Last year we told you about Alcoa's new manufacturing and materials technology for making aluminum sheet. Called Micromill, it sounds like a major breakthrough especially for automotive engineers: a mind-boggling speed difference of 20 minutes to turn molten metal into aluminum coil using continuous casting, from 20 days for conventional rolling mill, plus better formability and strength than traditional automotive aluminum.
Now, Ford says it will be the first automaker to commercially use Micromill technology, which will debut on several components of the 2016 F-150 truck. Ford engineers have already validated the alloy produced with Micromill to make sure it meets stringent quality requirements for the F-150. The first components will appear during the fourth quarter of 2015, and additional parts will transition to the new material in 2016. Ford also plans to use the materials and process on several other vehicle components and future vehicle platforms, projecting to at least double its use between 2016 and 2017.
Ford will become the first automaker to commercially use Alcoa's Micromill aluminum alloy technology, debuting on several components of the 2016 F-150 truck. Aluminum sheet made for automotive applications is 40% more formable and 30% stronger than aluminum alloys being used in automotive applications today.
Using the Micromill process and materials, Alcoa and Ford will also collaborate to jointly develop new alloys for automotive parts that are easier to form and more design-friendly, including increased design flexibility.
Alcoa's Micromill alloy targeting automotive applications is 40% more formable and 30% stronger than traditional aluminum. Compared to high-strength steel, it's twice as formable and 30% lighter. Its increased formability makes it easier to shape into more complex forms like inside door panels and external fenders, as well as critical structural components. The material's higher strength makes it possible for engineers to use thinner aluminum sheet without compromising dent resistance, helping vehicles shed more weight.
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In a separate deal, Alcoa has signed a letter of intent licensing some intellectual property of its Micromill alloy and process technology to the Danieli Group, which supplies plants and equipment to the metals industry. The two companies will work toward an agreement that gives Danieli the exclusive right to sell Micromill equipment for a limited period. It will also license the patented Micromill process technology and alloys to potential customers around the world, initially those in Europe, South America, and Southeast Asia.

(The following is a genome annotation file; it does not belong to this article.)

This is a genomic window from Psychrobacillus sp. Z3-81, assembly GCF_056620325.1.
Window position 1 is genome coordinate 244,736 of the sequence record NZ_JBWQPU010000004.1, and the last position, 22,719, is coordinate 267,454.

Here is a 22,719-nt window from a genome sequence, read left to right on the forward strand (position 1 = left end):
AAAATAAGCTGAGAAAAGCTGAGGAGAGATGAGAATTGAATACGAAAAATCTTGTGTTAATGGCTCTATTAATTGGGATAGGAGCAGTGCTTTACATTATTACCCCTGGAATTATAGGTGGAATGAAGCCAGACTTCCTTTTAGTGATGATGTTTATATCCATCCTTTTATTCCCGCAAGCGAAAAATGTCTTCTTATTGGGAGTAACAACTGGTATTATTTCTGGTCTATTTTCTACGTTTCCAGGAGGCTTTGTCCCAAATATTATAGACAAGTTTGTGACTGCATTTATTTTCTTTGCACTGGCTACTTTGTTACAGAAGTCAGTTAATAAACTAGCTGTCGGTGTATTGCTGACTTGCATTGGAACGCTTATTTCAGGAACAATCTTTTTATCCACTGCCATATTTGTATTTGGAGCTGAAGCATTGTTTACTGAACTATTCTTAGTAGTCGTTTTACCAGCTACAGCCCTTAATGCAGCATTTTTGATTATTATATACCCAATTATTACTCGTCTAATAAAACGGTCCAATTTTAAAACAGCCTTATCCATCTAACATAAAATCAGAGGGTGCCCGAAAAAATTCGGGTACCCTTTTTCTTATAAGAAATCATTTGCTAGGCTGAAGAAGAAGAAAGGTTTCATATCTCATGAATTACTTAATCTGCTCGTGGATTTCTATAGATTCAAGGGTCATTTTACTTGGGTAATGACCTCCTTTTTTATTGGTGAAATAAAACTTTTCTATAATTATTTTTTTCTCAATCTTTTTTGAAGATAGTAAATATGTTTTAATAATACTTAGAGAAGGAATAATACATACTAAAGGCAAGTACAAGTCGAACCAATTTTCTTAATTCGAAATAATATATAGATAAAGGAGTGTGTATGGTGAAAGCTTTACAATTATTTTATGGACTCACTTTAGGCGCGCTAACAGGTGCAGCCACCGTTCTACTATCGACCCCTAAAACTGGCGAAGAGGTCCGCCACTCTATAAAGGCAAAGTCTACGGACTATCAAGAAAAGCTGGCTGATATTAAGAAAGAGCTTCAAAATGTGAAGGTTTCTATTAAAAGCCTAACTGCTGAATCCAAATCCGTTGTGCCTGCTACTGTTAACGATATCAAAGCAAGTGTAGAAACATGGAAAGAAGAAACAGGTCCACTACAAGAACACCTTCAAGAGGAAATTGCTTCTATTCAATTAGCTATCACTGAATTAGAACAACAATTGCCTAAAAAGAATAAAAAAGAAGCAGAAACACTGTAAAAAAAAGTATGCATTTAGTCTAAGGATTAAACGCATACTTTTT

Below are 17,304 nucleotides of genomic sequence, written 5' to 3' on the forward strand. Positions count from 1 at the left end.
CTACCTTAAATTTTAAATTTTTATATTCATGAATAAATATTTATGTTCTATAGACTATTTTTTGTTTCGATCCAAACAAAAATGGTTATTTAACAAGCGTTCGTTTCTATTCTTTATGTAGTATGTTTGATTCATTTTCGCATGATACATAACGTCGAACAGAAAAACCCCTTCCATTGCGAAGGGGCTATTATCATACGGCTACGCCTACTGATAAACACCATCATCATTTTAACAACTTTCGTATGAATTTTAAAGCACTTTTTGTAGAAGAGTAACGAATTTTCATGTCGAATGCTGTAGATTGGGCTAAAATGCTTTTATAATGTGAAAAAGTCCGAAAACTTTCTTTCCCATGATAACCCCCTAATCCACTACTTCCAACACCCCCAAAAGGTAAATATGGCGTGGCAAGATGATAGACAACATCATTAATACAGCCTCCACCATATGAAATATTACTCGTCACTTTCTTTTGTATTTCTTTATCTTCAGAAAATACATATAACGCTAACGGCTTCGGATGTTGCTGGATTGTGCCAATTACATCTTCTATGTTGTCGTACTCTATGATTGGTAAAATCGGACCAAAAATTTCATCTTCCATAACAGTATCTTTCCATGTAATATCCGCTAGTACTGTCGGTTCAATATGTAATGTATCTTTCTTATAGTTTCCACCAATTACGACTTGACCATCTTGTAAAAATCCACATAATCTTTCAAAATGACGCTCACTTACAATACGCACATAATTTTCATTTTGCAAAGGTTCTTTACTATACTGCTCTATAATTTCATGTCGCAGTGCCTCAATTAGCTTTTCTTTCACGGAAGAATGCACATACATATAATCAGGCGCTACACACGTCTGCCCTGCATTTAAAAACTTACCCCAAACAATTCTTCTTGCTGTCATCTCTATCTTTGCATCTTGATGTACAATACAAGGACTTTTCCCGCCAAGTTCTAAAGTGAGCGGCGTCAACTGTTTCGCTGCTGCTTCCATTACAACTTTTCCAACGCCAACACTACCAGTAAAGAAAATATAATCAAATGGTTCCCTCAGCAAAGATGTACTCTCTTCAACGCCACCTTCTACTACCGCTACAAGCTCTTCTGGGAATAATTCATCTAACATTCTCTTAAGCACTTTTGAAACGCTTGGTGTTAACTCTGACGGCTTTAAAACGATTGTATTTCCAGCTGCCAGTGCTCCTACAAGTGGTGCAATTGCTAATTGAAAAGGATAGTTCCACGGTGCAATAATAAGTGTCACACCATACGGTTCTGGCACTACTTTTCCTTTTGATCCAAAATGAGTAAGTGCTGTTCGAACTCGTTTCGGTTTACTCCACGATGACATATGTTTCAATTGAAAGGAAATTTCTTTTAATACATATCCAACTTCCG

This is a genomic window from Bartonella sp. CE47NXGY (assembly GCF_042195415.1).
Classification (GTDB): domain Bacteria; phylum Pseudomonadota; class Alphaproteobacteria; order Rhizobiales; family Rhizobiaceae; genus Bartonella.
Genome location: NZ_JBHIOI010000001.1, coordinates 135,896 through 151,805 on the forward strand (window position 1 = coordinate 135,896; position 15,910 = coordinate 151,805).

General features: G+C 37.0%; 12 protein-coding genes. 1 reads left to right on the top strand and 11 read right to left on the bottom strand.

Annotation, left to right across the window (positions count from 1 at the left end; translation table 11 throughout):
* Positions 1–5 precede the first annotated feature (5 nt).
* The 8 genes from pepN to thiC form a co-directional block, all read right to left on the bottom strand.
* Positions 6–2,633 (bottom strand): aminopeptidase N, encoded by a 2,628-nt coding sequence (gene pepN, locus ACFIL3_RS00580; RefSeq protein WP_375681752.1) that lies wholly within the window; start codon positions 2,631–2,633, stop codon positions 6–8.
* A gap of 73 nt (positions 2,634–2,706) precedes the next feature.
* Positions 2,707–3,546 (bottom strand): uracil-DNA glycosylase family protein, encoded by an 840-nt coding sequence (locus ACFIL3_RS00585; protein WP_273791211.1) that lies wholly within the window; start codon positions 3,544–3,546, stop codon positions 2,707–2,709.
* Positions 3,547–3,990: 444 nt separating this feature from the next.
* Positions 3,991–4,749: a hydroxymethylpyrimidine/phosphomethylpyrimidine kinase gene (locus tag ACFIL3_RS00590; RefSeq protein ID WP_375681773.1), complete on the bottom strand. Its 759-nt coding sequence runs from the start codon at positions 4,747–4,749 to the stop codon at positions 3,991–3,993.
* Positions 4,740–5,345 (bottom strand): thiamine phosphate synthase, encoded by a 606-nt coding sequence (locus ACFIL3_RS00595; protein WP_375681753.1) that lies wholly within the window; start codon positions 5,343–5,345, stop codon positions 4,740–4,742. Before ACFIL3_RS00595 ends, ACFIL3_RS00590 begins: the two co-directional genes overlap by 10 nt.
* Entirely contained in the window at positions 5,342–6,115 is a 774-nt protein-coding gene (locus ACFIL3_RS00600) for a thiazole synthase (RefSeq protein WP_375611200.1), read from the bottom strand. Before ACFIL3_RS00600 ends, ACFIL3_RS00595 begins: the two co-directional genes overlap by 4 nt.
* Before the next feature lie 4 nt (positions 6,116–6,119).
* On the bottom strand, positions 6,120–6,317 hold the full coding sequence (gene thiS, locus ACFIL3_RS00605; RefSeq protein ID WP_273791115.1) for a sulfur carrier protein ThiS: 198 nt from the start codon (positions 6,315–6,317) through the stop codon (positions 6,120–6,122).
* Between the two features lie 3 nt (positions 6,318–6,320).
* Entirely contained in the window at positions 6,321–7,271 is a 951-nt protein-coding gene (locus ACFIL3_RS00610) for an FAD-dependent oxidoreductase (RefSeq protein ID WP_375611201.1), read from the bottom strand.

Alcoa's new Micromill manufacturing and materials technology for making aluminum sheet cuts the time required to turn molten metal into aluminum coil from 20 days for conventional rolling mill to 20 minutes. It takes up one-quarter of the space required by a typical rolling mill, and uses half the energy.
The agreement is expected to help Alcoa fast-track the commercialization of Micromill. "Our partnership with Danieli will move this proprietary technology from pilot plant to full-scale production," said Alcoa chairman and CEO Klaus Kleinfeld. Although Ford is the first to commercialize the technology, Alcoa has qualification agreements in place with eight other major automotive customers on three continents.
Alcoa also anticipates growing demand for its traditionally-produced aluminum sheet supplied to automakers. The company has completed an expansion at its Tennessee facility, which began customer shipments in September, The expansion there will provide automakers including Ford, Fiat Chrysler, and GM.
Automotive aluminum sheet enters the Tandem Cold Mill, one of the major components of Alcoa's recent expansion at its Tennessee facility. The expansion was made to meet an anticipated growth in demand for its traditionally-produced rolling mill aluminum sheet supplied to automakers.
The Tennessee facility's rolling mill technology lets its plant managers switch production, moving between automotive and can sheet production, depending on changing demands of the market. It also has a large facility for recycling automotive scrap to eliminate waste and cut operational costs.
The $300 million project in Tennessee follows an earlier expansion project in Davenport, Iowa. That one reported a record volume of automotive sheet shipments in the second quarter of 2015, an increase of about 200% over the second quarter of 2014.
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Ann R. Thryft is senior technology editor, materials & assembly, for Design News. She's been writing about manufacturing- and electronics-related technologies for 27 years, covering manufacturing materials & processes, alternative energy, and robotics. In the past, she's also written about machine vision and all kinds of communications.